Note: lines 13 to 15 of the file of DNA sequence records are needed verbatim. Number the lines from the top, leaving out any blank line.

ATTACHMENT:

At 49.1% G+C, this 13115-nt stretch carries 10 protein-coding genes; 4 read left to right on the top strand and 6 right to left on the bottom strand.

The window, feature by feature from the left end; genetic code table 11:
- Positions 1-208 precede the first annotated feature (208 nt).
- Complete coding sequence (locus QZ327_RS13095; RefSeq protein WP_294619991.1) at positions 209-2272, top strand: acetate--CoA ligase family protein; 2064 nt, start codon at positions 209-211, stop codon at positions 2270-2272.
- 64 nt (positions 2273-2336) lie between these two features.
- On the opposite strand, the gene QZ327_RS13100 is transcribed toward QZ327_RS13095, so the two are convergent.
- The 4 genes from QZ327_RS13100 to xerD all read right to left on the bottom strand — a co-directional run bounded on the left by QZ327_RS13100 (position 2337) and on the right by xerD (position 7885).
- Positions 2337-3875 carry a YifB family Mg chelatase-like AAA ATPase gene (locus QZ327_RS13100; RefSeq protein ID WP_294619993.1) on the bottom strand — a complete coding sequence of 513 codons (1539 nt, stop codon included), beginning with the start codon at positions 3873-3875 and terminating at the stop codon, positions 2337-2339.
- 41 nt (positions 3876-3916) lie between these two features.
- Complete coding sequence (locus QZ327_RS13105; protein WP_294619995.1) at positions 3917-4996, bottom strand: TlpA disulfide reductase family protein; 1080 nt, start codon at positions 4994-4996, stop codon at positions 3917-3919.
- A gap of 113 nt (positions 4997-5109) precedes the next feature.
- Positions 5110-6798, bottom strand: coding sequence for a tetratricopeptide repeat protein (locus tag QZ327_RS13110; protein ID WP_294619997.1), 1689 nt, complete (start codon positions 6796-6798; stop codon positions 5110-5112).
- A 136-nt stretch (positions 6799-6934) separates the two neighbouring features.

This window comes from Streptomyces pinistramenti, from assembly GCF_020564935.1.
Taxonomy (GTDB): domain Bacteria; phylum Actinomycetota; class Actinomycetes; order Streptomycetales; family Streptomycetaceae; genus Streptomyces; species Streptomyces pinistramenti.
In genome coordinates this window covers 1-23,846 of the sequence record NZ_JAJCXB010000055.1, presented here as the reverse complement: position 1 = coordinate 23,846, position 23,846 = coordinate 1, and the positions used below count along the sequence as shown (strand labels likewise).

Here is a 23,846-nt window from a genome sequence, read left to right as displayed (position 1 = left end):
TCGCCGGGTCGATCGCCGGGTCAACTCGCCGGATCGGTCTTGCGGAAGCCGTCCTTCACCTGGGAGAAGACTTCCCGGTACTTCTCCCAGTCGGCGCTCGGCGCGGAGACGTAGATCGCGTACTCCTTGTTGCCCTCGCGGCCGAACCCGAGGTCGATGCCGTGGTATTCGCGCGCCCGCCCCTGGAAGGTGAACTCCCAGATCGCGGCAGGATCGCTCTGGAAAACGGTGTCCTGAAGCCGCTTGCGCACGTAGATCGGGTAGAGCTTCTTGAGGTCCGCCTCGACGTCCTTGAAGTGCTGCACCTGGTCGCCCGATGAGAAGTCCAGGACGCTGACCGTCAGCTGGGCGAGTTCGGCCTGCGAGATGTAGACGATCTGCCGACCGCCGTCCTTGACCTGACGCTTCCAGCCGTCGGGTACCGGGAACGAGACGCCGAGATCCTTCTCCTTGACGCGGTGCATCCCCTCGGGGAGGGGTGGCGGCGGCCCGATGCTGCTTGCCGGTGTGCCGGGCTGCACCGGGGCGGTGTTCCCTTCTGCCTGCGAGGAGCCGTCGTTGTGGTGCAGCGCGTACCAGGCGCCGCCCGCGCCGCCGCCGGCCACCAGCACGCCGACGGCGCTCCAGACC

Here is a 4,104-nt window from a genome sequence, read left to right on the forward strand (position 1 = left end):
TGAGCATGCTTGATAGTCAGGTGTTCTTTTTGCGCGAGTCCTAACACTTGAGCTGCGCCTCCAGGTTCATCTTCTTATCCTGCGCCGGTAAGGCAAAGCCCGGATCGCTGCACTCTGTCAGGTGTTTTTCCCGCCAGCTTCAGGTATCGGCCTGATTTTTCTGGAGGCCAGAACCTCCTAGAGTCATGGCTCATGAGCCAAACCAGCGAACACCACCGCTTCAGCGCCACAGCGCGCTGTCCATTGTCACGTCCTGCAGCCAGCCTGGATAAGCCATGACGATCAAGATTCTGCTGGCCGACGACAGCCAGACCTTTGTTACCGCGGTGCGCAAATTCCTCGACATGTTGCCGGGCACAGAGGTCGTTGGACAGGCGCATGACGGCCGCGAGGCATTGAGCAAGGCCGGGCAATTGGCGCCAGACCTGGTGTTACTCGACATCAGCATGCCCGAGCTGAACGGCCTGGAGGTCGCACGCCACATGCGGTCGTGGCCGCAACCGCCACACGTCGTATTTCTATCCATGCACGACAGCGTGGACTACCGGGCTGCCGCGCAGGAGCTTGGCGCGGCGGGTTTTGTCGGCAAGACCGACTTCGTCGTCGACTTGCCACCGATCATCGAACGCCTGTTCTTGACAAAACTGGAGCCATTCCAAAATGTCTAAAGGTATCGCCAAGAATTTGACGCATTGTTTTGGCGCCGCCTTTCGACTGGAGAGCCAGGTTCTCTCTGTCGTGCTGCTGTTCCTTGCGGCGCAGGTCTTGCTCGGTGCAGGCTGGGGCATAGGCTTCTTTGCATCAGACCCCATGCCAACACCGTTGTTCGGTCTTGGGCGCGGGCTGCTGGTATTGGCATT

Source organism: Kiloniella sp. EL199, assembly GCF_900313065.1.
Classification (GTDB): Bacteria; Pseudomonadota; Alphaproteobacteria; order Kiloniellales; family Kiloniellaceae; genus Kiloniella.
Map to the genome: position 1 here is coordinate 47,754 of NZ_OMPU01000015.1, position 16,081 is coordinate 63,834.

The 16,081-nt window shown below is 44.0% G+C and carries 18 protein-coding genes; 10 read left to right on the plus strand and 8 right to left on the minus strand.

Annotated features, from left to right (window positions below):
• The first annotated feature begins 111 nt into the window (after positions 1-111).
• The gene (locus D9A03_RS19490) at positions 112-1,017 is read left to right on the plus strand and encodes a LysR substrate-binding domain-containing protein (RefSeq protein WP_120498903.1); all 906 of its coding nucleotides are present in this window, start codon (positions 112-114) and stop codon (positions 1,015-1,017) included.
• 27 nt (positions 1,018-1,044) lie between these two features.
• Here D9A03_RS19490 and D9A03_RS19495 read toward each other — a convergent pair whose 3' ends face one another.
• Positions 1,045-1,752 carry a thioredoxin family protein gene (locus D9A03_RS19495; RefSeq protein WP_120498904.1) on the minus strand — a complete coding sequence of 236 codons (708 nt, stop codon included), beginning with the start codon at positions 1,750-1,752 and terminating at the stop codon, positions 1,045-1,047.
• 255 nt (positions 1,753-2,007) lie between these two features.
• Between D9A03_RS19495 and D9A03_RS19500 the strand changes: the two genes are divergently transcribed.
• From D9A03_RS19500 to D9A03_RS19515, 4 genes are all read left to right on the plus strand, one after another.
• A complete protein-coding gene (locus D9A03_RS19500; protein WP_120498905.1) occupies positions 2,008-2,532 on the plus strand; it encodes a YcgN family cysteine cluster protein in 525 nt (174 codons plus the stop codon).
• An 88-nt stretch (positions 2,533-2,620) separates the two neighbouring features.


- A 136-nt stretch (positions 6799-6934) separates the two neighbouring features.

This window comes from Streptomyces pinistramenti, from assembly GCF_020564935.1.
Taxonomy (GTDB): domain Bacteria; phylum Actinomycetota; class Actinomycetes; order Streptomycetales; family Streptomycetaceae; genus Streptomyces; species Streptomyces pinistramenti.